Memory Mondays #5 | Smile

Looking at this slightly damaged photo, I cannot remember that day at all –or even the place. It would have been a school play at either late kindergarten or early elementary school. I picked it for todayโ€™s Memory Monday for a different reason, however.

My smile here, admittedly, is a little dumb-looking. Keeping my lips together, it shows a hint of my teeth in the corners. It’s not a very cute smile. The thing is, at that time, I didn’t know that. So it’s a completely confident and happy smile, with no worries about how it looks. And even as I had less reasons to smile as I grew into a more taciturn and worried child, I still smiled without any self-consciousness until I was maybe ten years old.

One day, long after the taking of this photo (maybe five or six years later) my mom was taking a different photo of me, and, Iโ€™m sure trying to help me have a better picture, she said something to the effect of โ€œsmile properly, you look dumb like thatโ€.

Itโ€™s one of those moments that stay seared in your mind forever. I remember the thoughts rushing one after the other in my ever-anxious young mind: โ€œHow is it possible to smile โ€œwrongโ€? Iโ€™ve always smiled like this. Have I always smiled the wrong way? How does one even do that? Who else noticed that I look dumb when I smile? Why didn’t my mom tell me sooner that my smile looks dumb?”

I remember the picture being taken as I felt as if Iโ€™d swallowed a rock โ€”and I still had to smile for it, somehow. I remember my voice, helplessly choking out โ€œI donโ€™t know what you mean, I donโ€™t know how to smile any differently.โ€ I’m sure my mom forgot about this comment in less than a minute; it was without any malice, but I was a very sensitive child.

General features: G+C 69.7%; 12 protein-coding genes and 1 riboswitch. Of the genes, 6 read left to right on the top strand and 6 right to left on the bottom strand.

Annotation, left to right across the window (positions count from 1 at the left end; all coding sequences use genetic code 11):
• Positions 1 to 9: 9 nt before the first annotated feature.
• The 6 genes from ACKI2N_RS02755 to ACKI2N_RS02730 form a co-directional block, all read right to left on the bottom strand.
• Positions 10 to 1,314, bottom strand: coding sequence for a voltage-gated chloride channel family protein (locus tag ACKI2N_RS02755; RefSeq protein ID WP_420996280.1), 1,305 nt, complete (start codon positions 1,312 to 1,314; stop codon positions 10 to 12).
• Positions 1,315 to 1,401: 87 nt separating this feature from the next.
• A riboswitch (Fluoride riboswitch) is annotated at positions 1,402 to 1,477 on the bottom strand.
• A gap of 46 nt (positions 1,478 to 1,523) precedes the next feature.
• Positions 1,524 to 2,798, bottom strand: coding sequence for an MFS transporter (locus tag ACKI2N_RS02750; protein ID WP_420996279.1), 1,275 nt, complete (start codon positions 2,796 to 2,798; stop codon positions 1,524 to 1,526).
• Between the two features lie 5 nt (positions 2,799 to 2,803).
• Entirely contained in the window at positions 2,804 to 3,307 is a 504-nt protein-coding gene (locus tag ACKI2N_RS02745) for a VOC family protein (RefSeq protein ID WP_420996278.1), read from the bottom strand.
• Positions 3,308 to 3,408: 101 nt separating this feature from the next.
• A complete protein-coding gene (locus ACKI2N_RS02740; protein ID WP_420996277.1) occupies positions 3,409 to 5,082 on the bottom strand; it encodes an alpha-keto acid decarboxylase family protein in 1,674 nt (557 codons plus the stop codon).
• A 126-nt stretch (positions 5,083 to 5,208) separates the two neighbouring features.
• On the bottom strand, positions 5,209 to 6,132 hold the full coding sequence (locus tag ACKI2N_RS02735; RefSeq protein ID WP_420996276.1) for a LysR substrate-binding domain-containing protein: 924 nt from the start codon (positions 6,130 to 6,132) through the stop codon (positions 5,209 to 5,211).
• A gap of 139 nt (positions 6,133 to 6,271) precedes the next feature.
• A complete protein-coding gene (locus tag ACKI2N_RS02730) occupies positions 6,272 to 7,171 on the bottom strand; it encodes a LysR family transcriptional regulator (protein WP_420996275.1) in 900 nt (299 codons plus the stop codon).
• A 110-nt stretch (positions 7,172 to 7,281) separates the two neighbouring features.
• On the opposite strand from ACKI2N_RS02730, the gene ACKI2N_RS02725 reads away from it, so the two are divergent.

Eventually Iโ€™d learn how to smile โ€œproperlyโ€, which meant not keeping my lips pressed together. Still, the self-consciousness never did go away. I think about it every time I take a photo, even selfies, and Iโ€™ve become self-conscious of other things now, like my gums showing too much.

In reality, I donโ€™t think my genuine childhood smile is ugly. I wish I could have been given this tip in a gentler way โ€”my mom meant well, and was trying to help me, and was frustrated, I imagine. A lot of years of my childhood were spent in a state of constant stress for my mom. She probably doesnโ€™t even remember saying such a thing.

I think a bunch of my Memory Mondays have grim or kinda sad memories, but Iโ€™m writing them from a happy, contemplative place, so I hope they arenโ€™t depressing. ๐Ÿ˜… I donโ€™t think this small snapshot of my childhood is anything special, most people have moments like these, right? I still like revisiting them.

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